"Mirthful Haven" by Booth Tarkington
This is my first Tarkington book. I've been looking for a copy of The Magnificent Ambersons, a title I found on a list of Pulitzer Prize winners (1918), but haven't yet located one. I found this at a sale for a couple of dollars and couldn't pass up the chance to try out a new (to me) author.
It's the story of a young girl, Edna Pelter, growing up in a seaside town with a father who is suspected of making a living under less than legal circumstances. The family is considered a nuisance by the town's well-to-do summer cottagers who would like to see them and their rundown habitation gone from their lovely little vacation town. Edna is getting a bad reputation hanging around with the wrong boys so her aunt steps in and takes her off to live with her.
Edna is known by her aunt's name, Shellpool, in her new life, where she becomes acquainted with some of the same people who spend summers in her hometown. As Edna Shellpool she is invited into their social circles, attending their dinners and parties, and being accepted by people who would have nothing to do with her if they knew her real identity.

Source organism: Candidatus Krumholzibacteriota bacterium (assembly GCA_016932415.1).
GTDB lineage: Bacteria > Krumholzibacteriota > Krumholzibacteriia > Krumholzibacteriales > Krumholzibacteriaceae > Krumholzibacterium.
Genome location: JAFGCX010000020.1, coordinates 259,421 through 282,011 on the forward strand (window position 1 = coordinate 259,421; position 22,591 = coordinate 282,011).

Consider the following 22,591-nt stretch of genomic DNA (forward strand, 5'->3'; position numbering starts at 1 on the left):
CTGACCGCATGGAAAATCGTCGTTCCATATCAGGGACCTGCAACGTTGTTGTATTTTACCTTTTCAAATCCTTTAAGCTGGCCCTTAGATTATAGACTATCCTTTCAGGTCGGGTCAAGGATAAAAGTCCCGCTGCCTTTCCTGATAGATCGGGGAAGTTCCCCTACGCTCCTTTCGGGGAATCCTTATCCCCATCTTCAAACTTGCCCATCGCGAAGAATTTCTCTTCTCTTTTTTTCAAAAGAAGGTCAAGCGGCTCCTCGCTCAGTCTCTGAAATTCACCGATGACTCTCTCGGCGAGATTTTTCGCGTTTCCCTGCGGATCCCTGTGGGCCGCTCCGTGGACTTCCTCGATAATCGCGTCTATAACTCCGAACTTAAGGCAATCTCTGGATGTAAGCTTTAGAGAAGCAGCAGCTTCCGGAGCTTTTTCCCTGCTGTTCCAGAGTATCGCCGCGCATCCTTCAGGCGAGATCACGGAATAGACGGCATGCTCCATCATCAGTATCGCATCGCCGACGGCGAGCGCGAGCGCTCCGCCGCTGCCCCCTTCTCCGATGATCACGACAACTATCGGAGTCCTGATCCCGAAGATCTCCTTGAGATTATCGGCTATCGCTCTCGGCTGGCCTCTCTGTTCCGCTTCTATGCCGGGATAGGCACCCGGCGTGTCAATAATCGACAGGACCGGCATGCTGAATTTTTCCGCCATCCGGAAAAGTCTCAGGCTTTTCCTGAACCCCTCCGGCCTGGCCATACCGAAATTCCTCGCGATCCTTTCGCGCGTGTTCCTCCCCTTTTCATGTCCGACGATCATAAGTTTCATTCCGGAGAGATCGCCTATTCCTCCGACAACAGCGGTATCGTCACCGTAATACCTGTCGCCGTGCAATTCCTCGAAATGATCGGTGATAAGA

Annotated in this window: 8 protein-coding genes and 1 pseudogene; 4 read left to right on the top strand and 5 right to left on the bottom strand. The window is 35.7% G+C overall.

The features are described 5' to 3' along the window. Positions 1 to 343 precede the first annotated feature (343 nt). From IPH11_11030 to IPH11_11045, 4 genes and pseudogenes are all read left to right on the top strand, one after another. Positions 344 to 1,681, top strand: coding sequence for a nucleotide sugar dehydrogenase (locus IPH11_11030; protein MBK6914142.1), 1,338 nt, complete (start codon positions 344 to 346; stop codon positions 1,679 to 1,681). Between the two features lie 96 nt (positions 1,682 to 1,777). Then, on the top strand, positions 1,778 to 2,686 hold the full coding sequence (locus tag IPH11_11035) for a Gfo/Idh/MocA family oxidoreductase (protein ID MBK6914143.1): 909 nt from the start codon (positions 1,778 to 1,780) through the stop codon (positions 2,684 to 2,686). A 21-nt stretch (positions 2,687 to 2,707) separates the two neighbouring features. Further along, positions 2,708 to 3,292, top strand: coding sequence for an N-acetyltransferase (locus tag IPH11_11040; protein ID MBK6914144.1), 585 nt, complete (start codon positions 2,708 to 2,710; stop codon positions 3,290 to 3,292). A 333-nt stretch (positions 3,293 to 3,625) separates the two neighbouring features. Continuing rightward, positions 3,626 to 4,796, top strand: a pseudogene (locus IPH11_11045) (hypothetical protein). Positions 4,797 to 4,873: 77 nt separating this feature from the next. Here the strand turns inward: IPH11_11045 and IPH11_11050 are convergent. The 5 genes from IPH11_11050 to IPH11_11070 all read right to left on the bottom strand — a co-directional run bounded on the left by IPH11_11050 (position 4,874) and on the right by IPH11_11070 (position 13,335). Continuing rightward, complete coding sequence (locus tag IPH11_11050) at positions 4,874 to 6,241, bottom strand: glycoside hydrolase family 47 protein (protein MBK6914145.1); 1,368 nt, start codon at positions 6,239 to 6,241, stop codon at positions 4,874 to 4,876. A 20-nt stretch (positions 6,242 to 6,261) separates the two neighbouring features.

Then her aunt dies and she moves back home to live with her father. When her new friends arrive for the summer she tries to clandestinely live both lives and stay friends with everyone, but that, of course, gets more and more complicated until it inevitably all blows up.
It's an interesting story, one that draws you in and keeps you interested, with believable characters and well described settings. It's the kind of book you can enjoy reading without feeling driven to get to the end to find out what happens. I didn't mind putting it down when I had to, but I was always glad to pick it up again, too. I'm looking forward to finding The Magnificent Ambersons and to checking out his backlist which I think has over thirty other titles.